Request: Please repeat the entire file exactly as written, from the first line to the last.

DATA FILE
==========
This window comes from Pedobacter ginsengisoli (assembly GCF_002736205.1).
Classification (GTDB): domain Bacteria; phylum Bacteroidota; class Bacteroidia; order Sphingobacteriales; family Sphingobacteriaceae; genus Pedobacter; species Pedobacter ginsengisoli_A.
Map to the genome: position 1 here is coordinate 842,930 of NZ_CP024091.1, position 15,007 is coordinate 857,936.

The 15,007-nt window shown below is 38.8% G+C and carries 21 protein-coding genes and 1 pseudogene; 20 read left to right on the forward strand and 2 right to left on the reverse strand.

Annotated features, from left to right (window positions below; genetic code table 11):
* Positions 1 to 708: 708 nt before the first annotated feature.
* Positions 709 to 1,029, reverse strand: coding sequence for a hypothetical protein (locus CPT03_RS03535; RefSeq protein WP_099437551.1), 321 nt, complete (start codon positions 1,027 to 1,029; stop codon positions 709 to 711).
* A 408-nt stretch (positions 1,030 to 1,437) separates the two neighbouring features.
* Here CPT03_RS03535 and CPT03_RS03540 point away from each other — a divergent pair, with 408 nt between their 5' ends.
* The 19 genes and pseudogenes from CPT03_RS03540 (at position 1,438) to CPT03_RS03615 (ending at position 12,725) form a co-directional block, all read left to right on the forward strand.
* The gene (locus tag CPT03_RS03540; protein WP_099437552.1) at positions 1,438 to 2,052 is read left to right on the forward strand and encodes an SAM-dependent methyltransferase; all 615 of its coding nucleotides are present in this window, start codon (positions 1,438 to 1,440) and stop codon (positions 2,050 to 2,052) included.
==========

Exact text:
This window comes from Pedobacter ginsengisoli (assembly GCF_002736205.1).
Classification (GTDB): domain Bacteria; phylum Bacteroidota; class Bacteroidia; order Sphingobacteriales; family Sphingobacteriaceae; genus Pedobacter; species Pedobacter ginsengisoli_A.
Map to the genome: position 1 here is coordinate 842,930 of NZ_CP024091.1, position 15,007 is coordinate 857,936.

The 15,007-nt window shown below is 38.8% G+C and carries 21 protein-coding genes and 1 pseudogene; 20 read left to right on the forward strand and 2 right to left on the reverse strand.

Annotated features, from left to right (window positions below; genetic code table 11):
* Positions 1 to 708: 708 nt before the first annotated feature.
* Positions 709 to 1,029, reverse strand: coding sequence for a hypothetical protein (locus CPT03_RS03535; RefSeq protein WP_099437551.1), 321 nt, complete (start codon positions 1,027 to 1,029; stop codon positions 709 to 711).
* A 408-nt stretch (positions 1,030 to 1,437) separates the two neighbouring features.
* Here CPT03_RS03535 and CPT03_RS03540 point away from each other — a divergent pair, with 408 nt between their 5' ends.
* The 19 genes and pseudogenes from CPT03_RS03540 (at position 1,438) to CPT03_RS03615 (ending at position 12,725) form a co-directional block, all read left to right on the forward strand.
* The gene (locus tag CPT03_RS03540; protein WP_099437552.1) at positions 1,438 to 2,052 is read left to right on the forward strand and encodes an SAM-dependent methyltransferase; all 615 of its coding nucleotides are present in this window, start codon (positions 1,438 to 1,440) and stop codon (positions 2,050 to 2,052) included.